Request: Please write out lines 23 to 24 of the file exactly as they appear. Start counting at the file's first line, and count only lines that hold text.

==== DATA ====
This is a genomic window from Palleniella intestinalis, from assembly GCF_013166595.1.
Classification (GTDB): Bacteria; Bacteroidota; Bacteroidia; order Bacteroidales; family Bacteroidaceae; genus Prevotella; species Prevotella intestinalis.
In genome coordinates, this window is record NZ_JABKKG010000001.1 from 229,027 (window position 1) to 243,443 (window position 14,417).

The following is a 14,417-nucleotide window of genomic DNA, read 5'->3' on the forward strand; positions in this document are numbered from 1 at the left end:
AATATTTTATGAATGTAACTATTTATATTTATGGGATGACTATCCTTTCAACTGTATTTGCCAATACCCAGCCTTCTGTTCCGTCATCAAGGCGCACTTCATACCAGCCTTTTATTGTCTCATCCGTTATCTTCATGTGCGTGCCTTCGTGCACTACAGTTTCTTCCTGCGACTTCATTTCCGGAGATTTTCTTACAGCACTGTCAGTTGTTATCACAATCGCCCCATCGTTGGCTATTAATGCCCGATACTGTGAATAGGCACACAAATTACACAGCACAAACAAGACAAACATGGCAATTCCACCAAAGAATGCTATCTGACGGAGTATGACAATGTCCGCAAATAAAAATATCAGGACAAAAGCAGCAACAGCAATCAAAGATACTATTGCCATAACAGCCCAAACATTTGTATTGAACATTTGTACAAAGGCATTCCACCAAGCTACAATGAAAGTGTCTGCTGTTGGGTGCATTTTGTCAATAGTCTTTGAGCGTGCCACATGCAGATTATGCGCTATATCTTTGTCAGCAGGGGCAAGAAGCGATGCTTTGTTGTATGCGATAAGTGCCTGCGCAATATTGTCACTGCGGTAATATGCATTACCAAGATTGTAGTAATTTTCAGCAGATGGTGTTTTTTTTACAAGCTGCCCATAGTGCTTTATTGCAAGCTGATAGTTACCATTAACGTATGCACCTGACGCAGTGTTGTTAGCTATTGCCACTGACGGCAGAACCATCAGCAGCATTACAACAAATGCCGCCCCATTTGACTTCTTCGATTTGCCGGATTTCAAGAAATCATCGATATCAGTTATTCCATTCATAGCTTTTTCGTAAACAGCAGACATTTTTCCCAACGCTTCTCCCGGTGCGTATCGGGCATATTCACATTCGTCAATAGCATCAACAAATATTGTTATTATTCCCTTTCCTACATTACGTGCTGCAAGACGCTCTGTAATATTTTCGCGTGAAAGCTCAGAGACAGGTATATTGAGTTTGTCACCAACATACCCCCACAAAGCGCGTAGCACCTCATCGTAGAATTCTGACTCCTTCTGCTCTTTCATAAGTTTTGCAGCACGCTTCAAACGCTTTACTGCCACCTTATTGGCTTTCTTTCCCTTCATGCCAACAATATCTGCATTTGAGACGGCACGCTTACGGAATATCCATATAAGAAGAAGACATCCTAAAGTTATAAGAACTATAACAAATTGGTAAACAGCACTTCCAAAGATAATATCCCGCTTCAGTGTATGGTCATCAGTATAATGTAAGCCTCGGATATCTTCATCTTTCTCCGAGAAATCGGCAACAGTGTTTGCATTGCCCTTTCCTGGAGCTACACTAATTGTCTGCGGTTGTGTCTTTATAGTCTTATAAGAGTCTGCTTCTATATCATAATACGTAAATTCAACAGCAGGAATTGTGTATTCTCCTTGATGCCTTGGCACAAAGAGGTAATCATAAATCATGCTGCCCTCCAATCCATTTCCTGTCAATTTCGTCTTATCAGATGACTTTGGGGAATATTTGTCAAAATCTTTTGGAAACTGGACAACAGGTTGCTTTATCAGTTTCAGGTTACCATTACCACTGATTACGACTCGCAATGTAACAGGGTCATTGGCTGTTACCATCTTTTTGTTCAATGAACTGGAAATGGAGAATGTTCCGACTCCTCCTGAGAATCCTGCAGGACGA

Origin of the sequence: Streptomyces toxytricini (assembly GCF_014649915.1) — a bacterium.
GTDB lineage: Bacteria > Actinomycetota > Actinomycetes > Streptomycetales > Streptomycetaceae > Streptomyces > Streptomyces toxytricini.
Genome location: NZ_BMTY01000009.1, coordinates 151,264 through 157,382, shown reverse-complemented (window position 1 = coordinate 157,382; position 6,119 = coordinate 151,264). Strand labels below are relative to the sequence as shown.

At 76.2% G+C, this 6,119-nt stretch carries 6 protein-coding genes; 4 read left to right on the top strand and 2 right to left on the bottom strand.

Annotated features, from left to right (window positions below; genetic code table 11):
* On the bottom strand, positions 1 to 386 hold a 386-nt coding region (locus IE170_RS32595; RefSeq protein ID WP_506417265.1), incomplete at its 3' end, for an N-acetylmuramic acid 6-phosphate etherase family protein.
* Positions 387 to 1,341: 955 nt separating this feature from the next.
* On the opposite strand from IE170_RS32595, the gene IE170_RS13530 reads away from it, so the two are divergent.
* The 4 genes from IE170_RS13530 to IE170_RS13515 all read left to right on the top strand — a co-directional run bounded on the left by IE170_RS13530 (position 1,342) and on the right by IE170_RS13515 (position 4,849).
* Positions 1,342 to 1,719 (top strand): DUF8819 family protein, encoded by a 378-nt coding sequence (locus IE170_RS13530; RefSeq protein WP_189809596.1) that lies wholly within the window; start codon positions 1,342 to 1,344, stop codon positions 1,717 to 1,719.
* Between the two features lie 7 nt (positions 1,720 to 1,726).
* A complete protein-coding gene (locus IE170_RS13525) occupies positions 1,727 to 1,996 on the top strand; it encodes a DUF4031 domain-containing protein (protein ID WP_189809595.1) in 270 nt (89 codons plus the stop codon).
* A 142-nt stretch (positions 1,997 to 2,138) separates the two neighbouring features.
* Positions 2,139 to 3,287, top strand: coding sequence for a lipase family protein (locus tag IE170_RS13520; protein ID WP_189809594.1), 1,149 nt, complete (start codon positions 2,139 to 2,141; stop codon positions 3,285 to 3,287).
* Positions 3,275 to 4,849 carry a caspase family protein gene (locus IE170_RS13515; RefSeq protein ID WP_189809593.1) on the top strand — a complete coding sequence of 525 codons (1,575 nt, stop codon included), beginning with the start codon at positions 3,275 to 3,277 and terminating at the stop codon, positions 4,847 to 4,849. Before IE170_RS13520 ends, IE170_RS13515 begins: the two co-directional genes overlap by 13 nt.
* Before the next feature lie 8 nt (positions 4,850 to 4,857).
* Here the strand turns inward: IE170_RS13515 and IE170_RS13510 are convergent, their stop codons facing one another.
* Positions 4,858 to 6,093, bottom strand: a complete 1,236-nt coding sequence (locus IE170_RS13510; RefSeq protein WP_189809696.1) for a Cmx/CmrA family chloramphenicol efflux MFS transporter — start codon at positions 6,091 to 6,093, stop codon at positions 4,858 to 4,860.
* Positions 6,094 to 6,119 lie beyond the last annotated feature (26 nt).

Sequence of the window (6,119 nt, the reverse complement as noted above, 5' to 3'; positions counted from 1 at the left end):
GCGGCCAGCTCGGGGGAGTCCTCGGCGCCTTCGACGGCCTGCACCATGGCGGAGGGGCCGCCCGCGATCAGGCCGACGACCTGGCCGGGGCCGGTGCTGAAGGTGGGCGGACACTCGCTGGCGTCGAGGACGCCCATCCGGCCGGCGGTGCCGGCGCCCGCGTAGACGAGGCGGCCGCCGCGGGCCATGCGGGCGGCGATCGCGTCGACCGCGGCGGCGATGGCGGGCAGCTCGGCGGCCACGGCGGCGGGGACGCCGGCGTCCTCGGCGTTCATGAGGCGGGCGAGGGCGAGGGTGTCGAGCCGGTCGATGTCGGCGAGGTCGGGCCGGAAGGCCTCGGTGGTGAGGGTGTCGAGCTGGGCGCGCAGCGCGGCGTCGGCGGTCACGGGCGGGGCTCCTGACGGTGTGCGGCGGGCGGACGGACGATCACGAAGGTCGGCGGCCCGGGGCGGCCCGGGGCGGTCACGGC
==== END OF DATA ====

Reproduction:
* Positions 4,858 to 6,093, bottom strand: a complete 1,236-nt coding sequence (locus IE170_RS13510; RefSeq protein WP_189809696.1) for a Cmx/CmrA family chloramphenicol efflux MFS transporter — start codon at positions 6,091 to 6,093, stop codon at positions 4,858 to 4,860.
* Positions 6,094 to 6,119 lie beyond the last annotated feature (26 nt).